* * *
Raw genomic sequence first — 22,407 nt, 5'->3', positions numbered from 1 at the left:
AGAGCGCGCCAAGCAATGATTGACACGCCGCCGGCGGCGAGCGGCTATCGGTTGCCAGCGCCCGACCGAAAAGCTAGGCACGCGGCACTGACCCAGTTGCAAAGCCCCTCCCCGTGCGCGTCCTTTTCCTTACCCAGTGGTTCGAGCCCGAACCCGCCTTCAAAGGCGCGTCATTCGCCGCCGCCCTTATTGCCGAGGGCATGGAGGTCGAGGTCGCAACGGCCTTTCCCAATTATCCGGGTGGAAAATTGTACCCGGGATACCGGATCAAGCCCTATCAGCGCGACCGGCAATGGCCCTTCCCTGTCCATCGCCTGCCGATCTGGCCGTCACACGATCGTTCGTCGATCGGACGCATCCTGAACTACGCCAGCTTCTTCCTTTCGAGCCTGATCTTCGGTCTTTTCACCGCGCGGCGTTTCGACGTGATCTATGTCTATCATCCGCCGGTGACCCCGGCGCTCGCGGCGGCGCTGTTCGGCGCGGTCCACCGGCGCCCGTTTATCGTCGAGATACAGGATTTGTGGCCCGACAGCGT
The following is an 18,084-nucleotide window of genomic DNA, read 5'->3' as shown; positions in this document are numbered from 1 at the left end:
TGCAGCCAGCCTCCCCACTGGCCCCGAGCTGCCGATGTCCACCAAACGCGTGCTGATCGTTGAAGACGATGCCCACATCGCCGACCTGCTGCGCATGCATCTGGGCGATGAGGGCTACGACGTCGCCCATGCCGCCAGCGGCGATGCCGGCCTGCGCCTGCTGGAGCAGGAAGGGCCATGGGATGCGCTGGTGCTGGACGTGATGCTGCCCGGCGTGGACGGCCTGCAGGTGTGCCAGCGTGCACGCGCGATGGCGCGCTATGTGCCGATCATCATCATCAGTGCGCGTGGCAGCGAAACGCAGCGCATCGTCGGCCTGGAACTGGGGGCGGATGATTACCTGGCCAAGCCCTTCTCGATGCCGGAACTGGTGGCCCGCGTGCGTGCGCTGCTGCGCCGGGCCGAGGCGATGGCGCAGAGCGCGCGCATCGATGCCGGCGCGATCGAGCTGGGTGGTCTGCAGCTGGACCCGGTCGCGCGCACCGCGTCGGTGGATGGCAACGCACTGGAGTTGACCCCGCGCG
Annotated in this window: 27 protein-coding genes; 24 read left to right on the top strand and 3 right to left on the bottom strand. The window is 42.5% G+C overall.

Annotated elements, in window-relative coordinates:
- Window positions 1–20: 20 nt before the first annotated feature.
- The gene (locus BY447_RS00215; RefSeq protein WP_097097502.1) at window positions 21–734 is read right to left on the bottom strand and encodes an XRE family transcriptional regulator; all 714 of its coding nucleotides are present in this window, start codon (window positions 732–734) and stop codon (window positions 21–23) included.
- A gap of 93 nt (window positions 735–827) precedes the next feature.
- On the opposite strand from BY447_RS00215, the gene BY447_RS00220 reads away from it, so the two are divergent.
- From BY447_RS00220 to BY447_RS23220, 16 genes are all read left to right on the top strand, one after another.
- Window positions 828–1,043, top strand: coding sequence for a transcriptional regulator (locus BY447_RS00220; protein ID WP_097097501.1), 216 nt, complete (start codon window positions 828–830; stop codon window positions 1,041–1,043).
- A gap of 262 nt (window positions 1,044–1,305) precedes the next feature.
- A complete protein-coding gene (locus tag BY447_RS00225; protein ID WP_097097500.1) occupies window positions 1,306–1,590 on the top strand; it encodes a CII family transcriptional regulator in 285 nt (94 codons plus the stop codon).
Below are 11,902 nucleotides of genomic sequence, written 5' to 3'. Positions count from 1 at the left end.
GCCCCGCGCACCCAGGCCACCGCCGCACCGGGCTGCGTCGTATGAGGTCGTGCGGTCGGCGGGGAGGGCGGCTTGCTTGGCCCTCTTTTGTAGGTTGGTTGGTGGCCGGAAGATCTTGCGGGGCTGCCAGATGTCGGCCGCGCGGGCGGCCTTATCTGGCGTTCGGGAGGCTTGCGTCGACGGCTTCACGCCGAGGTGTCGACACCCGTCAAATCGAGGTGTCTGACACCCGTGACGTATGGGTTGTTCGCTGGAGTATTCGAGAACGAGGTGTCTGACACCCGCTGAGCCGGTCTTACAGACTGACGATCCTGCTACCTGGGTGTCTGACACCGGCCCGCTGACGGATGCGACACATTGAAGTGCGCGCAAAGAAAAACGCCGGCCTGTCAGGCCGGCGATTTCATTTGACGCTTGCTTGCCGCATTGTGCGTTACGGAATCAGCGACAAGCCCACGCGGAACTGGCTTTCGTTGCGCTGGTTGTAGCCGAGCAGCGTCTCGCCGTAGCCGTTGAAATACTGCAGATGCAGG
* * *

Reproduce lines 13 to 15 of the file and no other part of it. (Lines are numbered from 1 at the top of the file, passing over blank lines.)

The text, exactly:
- A gap of 262 nt (window positions 1,044–1,305) precedes the next feature.
- A complete protein-coding gene (locus tag BY447_RS00225; protein ID WP_097097500.1) occupies window positions 1,306–1,590 on the top strand; it encodes a CII family transcriptional regulator in 285 nt (94 codons plus the stop codon).
Below are 11,902 nucleotides of genomic sequence, written 5' to 3'. Positions count from 1 at the left end.